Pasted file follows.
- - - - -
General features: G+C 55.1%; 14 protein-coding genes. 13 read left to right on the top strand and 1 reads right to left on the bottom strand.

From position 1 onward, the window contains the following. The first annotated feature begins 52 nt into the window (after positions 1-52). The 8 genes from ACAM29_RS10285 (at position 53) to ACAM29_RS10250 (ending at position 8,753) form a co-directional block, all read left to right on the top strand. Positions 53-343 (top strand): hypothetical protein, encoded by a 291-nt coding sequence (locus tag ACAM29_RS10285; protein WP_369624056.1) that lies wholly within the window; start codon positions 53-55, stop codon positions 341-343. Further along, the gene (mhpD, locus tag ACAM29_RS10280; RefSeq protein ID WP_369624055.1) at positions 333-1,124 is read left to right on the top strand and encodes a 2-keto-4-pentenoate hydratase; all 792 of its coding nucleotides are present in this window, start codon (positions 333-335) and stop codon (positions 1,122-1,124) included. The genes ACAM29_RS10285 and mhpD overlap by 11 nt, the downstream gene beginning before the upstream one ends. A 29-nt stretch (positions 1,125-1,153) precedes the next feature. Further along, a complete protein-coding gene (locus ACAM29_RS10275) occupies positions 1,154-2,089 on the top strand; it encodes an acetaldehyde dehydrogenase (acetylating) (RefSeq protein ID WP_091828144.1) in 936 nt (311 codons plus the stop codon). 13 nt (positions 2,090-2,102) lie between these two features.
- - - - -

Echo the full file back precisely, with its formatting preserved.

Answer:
General features: G+C 55.1%; 14 protein-coding genes. 13 read left to right on the top strand and 1 reads right to left on the bottom strand.

From position 1 onward, the window contains the following. The first annotated feature begins 52 nt into the window (after positions 1-52). The 8 genes from ACAM29_RS10285 (at position 53) to ACAM29_RS10250 (ending at position 8,753) form a co-directional block, all read left to right on the top strand. Positions 53-343 (top strand): hypothetical protein, encoded by a 291-nt coding sequence (locus tag ACAM29_RS10285; protein WP_369624056.1) that lies wholly within the window; start codon positions 53-55, stop codon positions 341-343. Further along, the gene (mhpD, locus tag ACAM29_RS10280; RefSeq protein ID WP_369624055.1) at positions 333-1,124 is read left to right on the top strand and encodes a 2-keto-4-pentenoate hydratase; all 792 of its coding nucleotides are present in this window, start codon (positions 333-335) and stop codon (positions 1,122-1,124) included. The genes ACAM29_RS10285 and mhpD overlap by 11 nt, the downstream gene beginning before the upstream one ends. A 29-nt stretch (positions 1,125-1,153) precedes the next feature. Further along, a complete protein-coding gene (locus ACAM29_RS10275) occupies positions 1,154-2,089 on the top strand; it encodes an acetaldehyde dehydrogenase (acetylating) (RefSeq protein ID WP_091828144.1) in 936 nt (311 codons plus the stop codon). 13 nt (positions 2,090-2,102) lie between these two features.